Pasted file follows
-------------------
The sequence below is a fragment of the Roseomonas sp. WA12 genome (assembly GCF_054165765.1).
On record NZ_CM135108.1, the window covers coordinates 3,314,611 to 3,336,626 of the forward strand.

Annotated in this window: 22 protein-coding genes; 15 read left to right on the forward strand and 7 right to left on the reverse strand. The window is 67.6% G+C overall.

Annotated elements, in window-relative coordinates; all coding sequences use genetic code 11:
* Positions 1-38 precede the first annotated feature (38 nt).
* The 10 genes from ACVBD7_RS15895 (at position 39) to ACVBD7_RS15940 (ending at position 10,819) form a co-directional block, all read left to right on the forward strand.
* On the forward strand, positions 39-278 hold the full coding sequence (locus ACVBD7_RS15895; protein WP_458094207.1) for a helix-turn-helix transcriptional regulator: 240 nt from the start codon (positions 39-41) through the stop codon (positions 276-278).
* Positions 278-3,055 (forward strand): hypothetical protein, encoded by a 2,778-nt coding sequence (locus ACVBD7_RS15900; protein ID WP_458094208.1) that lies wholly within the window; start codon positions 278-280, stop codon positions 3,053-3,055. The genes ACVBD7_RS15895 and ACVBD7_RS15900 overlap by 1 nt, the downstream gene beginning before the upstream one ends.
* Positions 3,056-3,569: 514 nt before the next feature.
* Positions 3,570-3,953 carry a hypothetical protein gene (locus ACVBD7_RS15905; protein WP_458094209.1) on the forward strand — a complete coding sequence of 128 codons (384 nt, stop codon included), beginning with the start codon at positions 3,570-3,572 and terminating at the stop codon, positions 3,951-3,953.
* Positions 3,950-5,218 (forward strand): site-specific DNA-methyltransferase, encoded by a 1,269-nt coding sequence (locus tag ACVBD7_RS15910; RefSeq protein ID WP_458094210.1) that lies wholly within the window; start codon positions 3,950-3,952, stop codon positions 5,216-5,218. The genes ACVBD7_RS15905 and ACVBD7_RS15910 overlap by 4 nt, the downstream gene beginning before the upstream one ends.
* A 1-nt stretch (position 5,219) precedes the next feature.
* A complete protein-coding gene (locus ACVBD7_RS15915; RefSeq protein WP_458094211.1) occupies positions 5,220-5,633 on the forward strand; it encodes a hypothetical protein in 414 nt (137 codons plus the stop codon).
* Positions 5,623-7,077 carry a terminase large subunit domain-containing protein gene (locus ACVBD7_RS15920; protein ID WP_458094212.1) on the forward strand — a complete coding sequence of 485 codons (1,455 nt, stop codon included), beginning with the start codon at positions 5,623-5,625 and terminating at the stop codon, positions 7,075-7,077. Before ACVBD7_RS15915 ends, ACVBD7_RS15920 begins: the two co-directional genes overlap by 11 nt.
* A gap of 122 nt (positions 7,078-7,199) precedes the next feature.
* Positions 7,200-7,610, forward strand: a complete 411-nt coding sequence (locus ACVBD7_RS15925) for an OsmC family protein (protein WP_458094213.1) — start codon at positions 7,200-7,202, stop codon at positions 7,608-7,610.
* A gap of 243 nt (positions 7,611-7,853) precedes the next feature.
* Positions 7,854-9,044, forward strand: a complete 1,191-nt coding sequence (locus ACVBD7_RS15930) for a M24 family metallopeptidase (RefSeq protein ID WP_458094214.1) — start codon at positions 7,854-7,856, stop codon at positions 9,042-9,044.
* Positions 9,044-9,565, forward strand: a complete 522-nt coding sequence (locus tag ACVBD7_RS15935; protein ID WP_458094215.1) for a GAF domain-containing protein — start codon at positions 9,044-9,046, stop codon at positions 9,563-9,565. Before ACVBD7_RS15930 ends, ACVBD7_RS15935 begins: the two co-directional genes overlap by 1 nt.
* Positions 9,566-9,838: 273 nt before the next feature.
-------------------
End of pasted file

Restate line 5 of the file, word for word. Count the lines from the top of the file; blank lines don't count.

* Positions 1-38 precede the first annotated feature (38 nt).